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Summary Article: Porter, Noah
From Biographical Dictionary of Psychology

Born: 1811, Farmington, CT, USA Died: 1894 Nat: American Ints: History of psychology, philosophical psychology Appts & awards: Clark Professor of Moral Philosophy and Metaphysics, Yale, 1846-71; President, Yale, 1871-86; Hon. DD, University of Edinburgh, 1886

Principal publications
  • 1868 The Human Intellect. Scribner's.
  • 1870 Books and Reading. Or What Books Shall I Read and How Shall I Read Them?. Scribner's.
  • 1871 The Sciences of Nature versus the Science of Man. Dodd & Mead.
  • 1871 The Elements of Intellectual Science. Scribner's (an abridgement of Human Intellect).
  • 1882 Science and Sentiment: Papers Chiefly Philosophical. Scribner's.
  • 1885 Elements of Moral Science. Scribner's.
  • Further Reading
  • Fay, J. W. (1939) American Psychology before William James, Rutgers University Press.
  • O'Donnell, J. M. (1985) The Origins of Behaviorism: American Psychology 1870-1920. New York University Press.
  • Richards, G. (1995) ‘To know our fellow men to do them good’: American Psychology's enduring moral project. History of the Human Sciences, 8(3), 1-24.
  • Starr, H. E. (1935) Noah Porter. In American Dictionary of Biography, 15.

  • At first glance Porter was an archetypal US mental and moral philosopher of the kind to which the ‘New Psychologists’ of the 1880s and 1890s (and most disciplinary historians prior to the 1980s) expressed so much antipathy. Closer examination of such works as Human Intellect and The Science of Man versus the Science of Nature, however, reveals that he was fully cognizant of the contemporary European work of figures such as Wundt, Fechner and Bain. Far from rejecting the German introspective experimental school, Porter, and other mental and moral philosophers of the period, actually saw it as an ally, since they read its message as a defence of the autonomy of psychology against the reductionist and physiological orientation of the evolution-influenced British school. Human Intellect is a complex and, in places, sophisticated work in which such issues as the nature of psychological language, the requirements of scientific introspection and the goals of the discipline are all treated. Porter's opposition to evolutionary and physiological trends was no mere blinkered dogmatism but argued in considerable depth. He argues quite subtly (especially in The Sciences of Nature versus the Science of Man) that, given the foundational position of the human intellect in the generation of scientific knowledge, its own operations cannot themselves be understood within the terms of concepts drawn from specific fields of scientific endeavour. His image of the ‘Intellect’ is of an ascending hierarchy of ‘powers’ from sensation up to reason, but to this fairly orthodox sequence he added a differentiation between ‘natural consciousness’, shared by all, and ‘reflective’ or ‘philosophical’ consciousness, the prerogative of but a few and attainable only by special dedication and discipline. A crude ‘energy-distribution’ model is invoked to explain this. Belief in God and the validity of seeking final causes are, he argues, conclusions which the rational, reflectively conscious person must eventually draw despite the pitfalls and temptations of scepticism. His system thus remained subordinated to a broader moral and religious agenda.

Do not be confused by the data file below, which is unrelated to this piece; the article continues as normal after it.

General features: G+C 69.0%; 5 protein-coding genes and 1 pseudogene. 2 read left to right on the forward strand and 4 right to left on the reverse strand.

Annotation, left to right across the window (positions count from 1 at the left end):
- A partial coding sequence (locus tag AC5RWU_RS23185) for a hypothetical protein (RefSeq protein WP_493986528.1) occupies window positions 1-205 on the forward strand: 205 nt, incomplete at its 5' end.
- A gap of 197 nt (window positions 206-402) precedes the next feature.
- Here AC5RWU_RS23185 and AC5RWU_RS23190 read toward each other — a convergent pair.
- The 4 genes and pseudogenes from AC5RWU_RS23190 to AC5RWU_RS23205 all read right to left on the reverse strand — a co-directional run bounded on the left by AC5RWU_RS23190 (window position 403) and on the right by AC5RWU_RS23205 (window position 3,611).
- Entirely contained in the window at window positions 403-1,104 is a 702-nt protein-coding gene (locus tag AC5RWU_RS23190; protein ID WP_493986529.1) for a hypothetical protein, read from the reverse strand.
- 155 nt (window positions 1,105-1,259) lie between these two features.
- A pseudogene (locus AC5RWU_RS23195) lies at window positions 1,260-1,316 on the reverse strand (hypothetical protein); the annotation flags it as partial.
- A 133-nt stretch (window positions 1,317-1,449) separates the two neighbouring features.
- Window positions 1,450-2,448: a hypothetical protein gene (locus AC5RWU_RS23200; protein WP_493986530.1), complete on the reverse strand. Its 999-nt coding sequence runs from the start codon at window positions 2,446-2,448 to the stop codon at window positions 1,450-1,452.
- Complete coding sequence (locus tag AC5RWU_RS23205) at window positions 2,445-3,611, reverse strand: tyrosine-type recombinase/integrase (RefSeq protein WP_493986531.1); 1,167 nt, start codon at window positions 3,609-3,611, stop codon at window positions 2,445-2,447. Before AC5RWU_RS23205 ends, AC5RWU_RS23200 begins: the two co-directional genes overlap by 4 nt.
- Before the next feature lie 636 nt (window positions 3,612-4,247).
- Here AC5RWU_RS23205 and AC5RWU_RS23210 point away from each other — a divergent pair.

As President of Yale, Porter earned a reputation for adamant conservatism, resisting all measures for university reform. He also earned a regular place in the footnotes of works on the history of evolutionary theory for banning William G. Sumner from using Herbert Spencer's Sociology as a texbook. His best-known cultural role was as editor of successive editions of Webster's Dictionary. As far as psychology is concerned, however, the validity of the stereotyped image is further undermined by the fact that, following the establishment of friendly informal relations, he invited G.T. Ladd to Yale to take over his courses in 1881. Ladd's own theoretical position, moreover, bore many affinities to Porter's.

    Human Intellect and its abridgement for long remained the most important menial and moral philosophy course textbooks in US colleges and universities. Along with that of James McCosh, Porter's case should, if nothing else, alert us to the risk of a too facile condemnation of the pre-‘New Psychology’ US tradition, and a too easy acceptance of the notion that the 1880s saw a radical break with this. Furthermore, Porter showed himself conscious of certain theoretical problems related to the reflexive nature of the discipline and the nature of psychological language which are only now resurfacing, even if his religious convictions prevented him from exploring and resolving these in a manner which would be acceptable today.

    Graham Richards
    © 1997, 2002 Routledge

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